St George’s Distillery

St George’s Distillery

A few weeks ago, we went to the fledgling Seven Stills distillery in San Francisco. This week, we decided to visit the Bay Area's independent granddaddy distillery, St. George’s.

Started originally as an eau de vie (brandy) distillery in 1982, St. Georges expanded into vodka, gin, whisky, bourbon, absinthe, and of just two weeks ago, they also released their first amaro style apertivo: Bruto Americano. The team, led by master distiller Lance Winters (formerly a nuclear scientist!), are creative mad scientists of alcohol. They’ve reportedly experimented with everything from oyster, goose liver, wasabi, Dungeness crab, and seaweed as flavors - although paradoxically none of these flavors seem to make it out of R&D phase.

What does make it out of R&D to commercial production are smooth, consistent, full-flavored spirits.

The Tour Review

 St George distillery entrance: "Emotional Support Begins Here"

St George distillery entrance: "Emotional Support Begins Here"

St. George’s does one of the best damn distillery tours out there. They’ve almost built what seems like a cultish devotion among their employees. The tour guides are uncannily peppy, animated, passionate, and knowledgeable about alcohol, and the tour almost takes on the character of a Willy Wonka Chocolate Factory vibe.

The tour is a 45 minute trip through the cavernous distilling room, which was converted from a naval airport hangar. Badass, towering Arnold Holdstein stills, each named after a transformer (Megatron, Ultima, Bumblebee, and Starscream), loom on elevated stages around the room.

 Meet Megatron.

Meet Megatron.

The tour itself is highly educational and facts of substance are thrown at the crowd rapid-fire. But first, the propaganda! The goal of St. George, you are told, is to capture the “essence” of various ingredients: a pear liquor should taste as if you were biting into the flesh and skin of a ripe pear. Only better because alcohol. The result is that each single bottle contains 30 pounds of ripe Barlett pears. Afterward, we were given information on everything from the reasons for the shape of the stills to St. George’s preference for single distillation (as the tour guide expressed utter, scandalized contempt for the shoddy distillers that perform 8+ distillations) to even the economics of how they dilute their alcohol (anything above 50% is taxed differently than lower ABV alcohol).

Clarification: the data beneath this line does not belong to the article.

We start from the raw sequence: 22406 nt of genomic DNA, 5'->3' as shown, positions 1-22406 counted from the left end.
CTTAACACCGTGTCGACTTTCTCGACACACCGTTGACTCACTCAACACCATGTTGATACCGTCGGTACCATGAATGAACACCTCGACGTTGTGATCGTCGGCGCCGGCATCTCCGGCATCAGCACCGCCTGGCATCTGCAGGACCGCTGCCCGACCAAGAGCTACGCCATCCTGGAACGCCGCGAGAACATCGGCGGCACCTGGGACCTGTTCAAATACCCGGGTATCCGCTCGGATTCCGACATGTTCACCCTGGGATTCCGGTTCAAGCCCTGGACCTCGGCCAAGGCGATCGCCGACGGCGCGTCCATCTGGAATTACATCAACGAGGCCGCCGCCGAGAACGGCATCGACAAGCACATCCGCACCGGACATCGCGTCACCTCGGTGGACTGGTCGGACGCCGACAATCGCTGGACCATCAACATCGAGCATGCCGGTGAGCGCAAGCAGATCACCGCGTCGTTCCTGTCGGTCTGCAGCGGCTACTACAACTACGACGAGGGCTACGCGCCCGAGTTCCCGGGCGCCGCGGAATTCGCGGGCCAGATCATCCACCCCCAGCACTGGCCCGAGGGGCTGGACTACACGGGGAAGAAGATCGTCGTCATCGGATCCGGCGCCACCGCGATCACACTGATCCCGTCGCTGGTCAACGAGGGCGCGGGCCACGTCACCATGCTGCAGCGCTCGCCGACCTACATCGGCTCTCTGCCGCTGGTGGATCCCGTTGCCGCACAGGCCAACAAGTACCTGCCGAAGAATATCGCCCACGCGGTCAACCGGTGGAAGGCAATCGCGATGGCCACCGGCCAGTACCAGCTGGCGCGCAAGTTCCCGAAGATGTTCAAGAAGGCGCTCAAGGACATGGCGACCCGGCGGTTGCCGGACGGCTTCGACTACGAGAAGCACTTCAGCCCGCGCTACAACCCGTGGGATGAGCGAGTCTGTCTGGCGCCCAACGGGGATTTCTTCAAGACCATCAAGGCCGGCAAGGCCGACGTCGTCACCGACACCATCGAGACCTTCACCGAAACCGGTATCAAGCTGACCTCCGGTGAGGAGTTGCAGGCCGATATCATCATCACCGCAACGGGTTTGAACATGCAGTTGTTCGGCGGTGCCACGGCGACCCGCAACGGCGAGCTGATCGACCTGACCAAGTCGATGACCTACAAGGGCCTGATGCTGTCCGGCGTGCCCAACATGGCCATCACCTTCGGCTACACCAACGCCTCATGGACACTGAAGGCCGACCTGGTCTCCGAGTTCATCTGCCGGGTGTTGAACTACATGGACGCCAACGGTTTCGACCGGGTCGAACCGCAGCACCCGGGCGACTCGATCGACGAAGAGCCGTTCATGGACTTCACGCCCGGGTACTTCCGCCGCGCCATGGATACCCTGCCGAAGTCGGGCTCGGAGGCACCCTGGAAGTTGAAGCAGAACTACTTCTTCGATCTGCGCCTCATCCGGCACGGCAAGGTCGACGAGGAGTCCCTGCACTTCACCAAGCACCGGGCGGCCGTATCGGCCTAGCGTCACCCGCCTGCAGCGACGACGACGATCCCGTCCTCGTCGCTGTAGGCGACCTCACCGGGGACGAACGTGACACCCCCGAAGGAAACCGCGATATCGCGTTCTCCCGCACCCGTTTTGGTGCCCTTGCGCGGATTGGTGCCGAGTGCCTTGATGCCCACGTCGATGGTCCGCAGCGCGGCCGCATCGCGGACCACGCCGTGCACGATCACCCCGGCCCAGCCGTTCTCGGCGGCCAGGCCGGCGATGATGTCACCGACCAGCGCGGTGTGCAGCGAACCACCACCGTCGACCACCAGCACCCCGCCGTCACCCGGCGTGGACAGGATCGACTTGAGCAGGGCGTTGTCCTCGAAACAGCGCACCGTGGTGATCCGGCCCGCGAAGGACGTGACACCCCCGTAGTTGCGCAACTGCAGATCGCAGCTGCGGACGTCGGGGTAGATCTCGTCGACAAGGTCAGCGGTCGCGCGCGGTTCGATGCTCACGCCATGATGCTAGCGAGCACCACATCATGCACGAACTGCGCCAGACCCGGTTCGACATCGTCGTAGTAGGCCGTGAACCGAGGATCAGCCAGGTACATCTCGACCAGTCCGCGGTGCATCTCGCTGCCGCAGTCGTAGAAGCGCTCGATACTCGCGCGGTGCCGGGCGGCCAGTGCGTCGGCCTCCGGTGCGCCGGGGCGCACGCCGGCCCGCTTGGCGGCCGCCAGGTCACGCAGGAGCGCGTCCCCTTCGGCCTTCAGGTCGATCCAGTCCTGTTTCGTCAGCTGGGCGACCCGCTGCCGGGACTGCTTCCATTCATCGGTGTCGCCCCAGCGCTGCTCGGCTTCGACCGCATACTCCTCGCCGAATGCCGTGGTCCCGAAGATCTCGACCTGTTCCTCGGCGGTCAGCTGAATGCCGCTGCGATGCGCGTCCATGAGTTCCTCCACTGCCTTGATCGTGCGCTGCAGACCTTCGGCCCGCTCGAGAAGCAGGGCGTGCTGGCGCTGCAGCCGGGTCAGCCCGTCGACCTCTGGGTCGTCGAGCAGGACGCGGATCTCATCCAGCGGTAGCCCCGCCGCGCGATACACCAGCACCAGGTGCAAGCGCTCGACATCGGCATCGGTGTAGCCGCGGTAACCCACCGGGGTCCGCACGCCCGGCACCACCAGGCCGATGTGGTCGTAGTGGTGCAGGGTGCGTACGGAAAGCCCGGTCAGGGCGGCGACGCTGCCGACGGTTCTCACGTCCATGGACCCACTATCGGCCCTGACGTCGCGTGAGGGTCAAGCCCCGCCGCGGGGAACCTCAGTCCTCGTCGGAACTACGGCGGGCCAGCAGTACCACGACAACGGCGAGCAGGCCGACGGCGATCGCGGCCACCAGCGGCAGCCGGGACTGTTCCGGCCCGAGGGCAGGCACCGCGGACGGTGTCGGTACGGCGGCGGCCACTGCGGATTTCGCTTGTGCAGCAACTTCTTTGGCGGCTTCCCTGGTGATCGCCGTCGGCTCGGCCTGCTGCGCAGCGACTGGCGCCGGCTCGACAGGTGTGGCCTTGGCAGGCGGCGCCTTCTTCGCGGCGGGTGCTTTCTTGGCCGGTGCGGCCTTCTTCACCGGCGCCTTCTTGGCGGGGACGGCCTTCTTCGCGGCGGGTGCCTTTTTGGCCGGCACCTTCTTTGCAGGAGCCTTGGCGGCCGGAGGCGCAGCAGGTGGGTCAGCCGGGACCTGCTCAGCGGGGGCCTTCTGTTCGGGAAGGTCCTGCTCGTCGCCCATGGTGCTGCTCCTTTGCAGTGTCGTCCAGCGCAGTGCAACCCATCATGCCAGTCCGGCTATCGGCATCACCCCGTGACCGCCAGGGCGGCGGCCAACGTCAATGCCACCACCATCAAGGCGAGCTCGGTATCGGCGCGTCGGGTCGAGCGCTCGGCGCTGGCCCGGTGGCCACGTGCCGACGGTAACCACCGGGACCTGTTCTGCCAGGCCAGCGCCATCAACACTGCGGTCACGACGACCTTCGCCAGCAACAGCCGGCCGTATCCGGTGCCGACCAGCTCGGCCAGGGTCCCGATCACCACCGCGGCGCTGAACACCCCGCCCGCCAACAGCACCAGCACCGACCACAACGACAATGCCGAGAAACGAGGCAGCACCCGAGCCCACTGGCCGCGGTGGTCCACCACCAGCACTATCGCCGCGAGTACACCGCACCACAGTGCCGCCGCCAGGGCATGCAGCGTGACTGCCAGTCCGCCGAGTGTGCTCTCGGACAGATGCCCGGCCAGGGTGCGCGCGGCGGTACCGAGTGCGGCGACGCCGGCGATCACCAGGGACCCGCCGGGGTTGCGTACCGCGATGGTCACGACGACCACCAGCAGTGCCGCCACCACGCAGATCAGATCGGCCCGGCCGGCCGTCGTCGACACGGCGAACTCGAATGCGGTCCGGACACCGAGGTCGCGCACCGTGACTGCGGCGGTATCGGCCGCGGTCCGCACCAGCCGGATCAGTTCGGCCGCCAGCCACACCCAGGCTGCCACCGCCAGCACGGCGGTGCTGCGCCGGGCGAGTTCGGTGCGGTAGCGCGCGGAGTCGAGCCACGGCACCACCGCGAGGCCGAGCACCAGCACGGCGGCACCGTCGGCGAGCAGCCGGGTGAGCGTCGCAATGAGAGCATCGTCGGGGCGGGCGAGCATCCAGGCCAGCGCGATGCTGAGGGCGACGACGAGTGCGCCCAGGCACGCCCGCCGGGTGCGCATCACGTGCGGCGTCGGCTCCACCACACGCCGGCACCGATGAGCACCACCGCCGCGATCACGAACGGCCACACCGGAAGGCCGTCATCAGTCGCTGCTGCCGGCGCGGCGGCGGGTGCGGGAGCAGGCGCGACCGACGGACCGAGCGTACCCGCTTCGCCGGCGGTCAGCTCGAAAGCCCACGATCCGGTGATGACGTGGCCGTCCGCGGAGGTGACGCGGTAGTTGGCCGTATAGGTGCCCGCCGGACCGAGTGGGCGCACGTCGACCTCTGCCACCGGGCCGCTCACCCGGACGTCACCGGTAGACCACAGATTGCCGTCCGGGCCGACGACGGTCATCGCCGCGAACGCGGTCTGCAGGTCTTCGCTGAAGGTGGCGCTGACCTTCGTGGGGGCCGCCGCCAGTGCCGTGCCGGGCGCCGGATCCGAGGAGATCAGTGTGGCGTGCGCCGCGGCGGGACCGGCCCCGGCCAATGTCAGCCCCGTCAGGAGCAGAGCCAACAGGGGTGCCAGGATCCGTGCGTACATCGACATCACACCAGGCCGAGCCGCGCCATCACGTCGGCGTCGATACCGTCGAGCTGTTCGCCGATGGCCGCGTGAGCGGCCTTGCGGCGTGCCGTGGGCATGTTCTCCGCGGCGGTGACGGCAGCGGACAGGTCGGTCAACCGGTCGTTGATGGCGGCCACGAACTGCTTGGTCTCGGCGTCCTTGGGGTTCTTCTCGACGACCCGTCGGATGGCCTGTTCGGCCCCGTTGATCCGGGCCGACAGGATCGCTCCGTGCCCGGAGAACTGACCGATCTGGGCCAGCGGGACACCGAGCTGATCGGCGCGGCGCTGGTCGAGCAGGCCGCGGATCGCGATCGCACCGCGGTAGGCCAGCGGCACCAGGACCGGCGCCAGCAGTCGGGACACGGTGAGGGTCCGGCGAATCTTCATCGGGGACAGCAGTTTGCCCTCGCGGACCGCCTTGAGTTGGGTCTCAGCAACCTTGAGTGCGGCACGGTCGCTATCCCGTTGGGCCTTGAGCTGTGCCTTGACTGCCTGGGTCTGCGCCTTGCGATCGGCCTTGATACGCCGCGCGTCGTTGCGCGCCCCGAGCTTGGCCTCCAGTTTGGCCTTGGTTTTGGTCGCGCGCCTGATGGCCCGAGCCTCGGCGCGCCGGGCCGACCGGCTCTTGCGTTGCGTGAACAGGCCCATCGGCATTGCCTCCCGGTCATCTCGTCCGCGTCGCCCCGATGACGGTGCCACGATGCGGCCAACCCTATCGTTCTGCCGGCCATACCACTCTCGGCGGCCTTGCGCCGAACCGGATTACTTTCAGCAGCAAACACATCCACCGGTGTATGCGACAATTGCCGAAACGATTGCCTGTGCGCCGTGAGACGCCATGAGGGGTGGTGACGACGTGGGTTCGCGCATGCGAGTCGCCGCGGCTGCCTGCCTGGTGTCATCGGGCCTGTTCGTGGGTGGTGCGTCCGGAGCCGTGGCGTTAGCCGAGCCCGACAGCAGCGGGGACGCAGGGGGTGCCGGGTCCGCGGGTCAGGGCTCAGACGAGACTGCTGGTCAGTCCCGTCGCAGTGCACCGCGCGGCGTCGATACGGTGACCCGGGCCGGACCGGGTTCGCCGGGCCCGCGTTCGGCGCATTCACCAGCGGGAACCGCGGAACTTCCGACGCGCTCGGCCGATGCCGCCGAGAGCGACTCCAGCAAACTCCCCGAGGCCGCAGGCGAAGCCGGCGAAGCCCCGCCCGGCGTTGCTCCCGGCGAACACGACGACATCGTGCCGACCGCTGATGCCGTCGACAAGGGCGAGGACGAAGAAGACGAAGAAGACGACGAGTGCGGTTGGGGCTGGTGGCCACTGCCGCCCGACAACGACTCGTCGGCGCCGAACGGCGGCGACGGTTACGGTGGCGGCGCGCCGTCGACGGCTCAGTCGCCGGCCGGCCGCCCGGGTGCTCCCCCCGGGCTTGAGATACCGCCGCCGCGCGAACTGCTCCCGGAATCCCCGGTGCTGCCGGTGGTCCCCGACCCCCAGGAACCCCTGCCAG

The hangar-turned-distillery

The hangar-turned-distillery

The tour always closes at the absinthe table. St. George’s absinthe took a more than a decade to make, and is clearly the team's pride and joy. St. Georges was, after all,  the first American distillery to commercialize the spirit since its 1912 ban. Master distiller Winters clandestinely led the experiment, first beginning with a Scientific American article and then branching out from there. To stay legal, the development was labeled “R&D” rather than “consumption”... although we were assured that the 11 years of R&D involved a fair amount of consumption. When the ban on absinthe was finally lifted in 2007, St. George’s - and all of its “R&D” - was ready.

 Our tour guide Chris, excitedly demonstrating the ingredients that go into their absinthe.

Our tour guide Chris, excitedly demonstrating the ingredients that go into their absinthe.

The Tasting

Tasting at St. George provides 6 quarter-ounce pours of your choice of alcohol. Bring a partner, and the 12 pours allow you to taste the all but one. Unless your partner is an asshole.

 The tasting menu. Three tastings of the first 6 and three tastings of the latter 7 are included in the tour price.

The tasting menu. Three tastings of the first 6 and three tastings of the latter 7 are included in the tour price.

The tastings offer a wide range of alcohol, but unfortunately, on this visit, no barrel-aged St. George spirits were available for sampling. The menu tasting menu is still excellent. We tried: